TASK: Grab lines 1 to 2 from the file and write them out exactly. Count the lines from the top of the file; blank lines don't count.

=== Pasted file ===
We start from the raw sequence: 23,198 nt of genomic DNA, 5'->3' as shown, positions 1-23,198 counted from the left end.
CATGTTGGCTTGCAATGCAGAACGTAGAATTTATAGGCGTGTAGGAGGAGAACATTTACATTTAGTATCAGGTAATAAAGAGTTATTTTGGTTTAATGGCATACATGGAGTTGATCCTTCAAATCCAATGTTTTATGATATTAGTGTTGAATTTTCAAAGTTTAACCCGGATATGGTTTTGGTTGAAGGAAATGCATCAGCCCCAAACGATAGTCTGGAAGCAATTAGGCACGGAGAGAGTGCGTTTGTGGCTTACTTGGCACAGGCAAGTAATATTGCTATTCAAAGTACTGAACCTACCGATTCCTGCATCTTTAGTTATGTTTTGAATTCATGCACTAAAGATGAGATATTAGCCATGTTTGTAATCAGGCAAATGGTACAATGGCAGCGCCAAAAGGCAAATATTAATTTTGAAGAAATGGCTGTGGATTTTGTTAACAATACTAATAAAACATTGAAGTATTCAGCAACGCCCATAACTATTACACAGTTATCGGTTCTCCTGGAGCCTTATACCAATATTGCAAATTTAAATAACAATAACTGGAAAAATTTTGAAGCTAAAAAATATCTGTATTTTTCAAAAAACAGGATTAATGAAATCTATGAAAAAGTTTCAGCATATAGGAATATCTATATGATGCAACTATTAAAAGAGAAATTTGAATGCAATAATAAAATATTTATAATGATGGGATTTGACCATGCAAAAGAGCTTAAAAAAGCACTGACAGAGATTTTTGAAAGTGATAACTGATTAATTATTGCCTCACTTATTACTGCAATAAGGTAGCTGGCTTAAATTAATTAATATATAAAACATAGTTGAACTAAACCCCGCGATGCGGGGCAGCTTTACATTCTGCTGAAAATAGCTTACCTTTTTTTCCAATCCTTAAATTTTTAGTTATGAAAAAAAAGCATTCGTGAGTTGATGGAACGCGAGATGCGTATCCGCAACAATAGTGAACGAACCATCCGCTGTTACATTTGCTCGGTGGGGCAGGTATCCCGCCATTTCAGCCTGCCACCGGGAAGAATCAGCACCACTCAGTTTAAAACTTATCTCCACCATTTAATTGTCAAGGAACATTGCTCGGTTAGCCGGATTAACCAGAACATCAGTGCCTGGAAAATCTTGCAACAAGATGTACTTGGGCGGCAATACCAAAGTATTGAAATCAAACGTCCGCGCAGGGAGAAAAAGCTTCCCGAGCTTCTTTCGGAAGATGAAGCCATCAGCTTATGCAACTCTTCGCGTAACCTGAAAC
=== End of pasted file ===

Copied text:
We start from the raw sequence: 23,198 nt of genomic DNA, 5'->3' as shown, positions 1-23,198 counted from the left end.
CATGTTGGCTTGCAATGCAGAACGTAGAATTTATAGGCGTGTAGGAGGAGAACATTTACATTTAGTATCAGGTAATAAAGAGTTATTTTGGTTTAATGGCATACATGGAGTTGATCCTTCAAATCCAATGTTTTATGATATTAGTGTTGAATTTTCAAAGTTTAACCCGGATATGGTTTTGGTTGAAGGAAATGCATCAGCCCCAAACGATAGTCTGGAAGCAATTAGGCACGGAGAGAGTGCGTTTGTGGCTTACTTGGCACAGGCAAGTAATATTGCTATTCAAAGTACTGAACCTACCGATTCCTGCATCTTTAGTTATGTTTTGAATTCATGCACTAAAGATGAGATATTAGCCATGTTTGTAATCAGGCAAATGGTACAATGGCAGCGCCAAAAGGCAAATATTAATTTTGAAGAAATGGCTGTGGATTTTGTTAACAATACTAATAAAACATTGAAGTATTCAGCAACGCCCATAACTATTACACAGTTATCGGTTCTCCTGGAGCCTTATACCAATATTGCAAATTTAAATAACAATAACTGGAAAAATTTTGAAGCTAAAAAATATCTGTATTTTTCAAAAAACAGGATTAATGAAATCTATGAAAAAGTTTCAGCATATAGGAATATCTATATGATGCAACTATTAAAAGAGAAATTTGAATGCAATAATAAAATATTTATAATGATGGGATTTGACCATGCAAAAGAGCTTAAAAAAGCACTGACAGAGATTTTTGAAAGTGATAACTGATTAATTATTGCCTCACTTATTACTGCAATAAGGTAGCTGGCTTAAATTAATTAATATATAAAACATAGTTGAACTAAACCCCGCGATGCGGGGCAGCTTTACATTCTGCTGAAAATAGCTTACCTTTTTTTCCAATCCTTAAATTTTTAGTTATGAAAAAAAAGCATTCGTGAGTTGATGGAACGCGAGATGCGTATCCGCAACAATAGTGAACGAACCATCCGCTGTTACATTTGCTCGGTGGGGCAGGTATCCCGCCATTTCAGCCTGCCACCGGGAAGAATCAGCACCACTCAGTTTAAAACTTATCTCCACCATTTAATTGTCAAGGAACATTGCTCGGTTAGCCGGATTAACCAGAACATCAGTGCCTGGAAAATCTTGCAACAAGATGTACTTGGGCGGCAATACCAAAGTATTGAAATCAAACGTCCGCGCAGGGAGAAAAAGCTTCCCGAGCTTCTTTCGGAAGATGAAGCCATCAGCTTATGCAACTCTTCGCGTAACCTGAAAC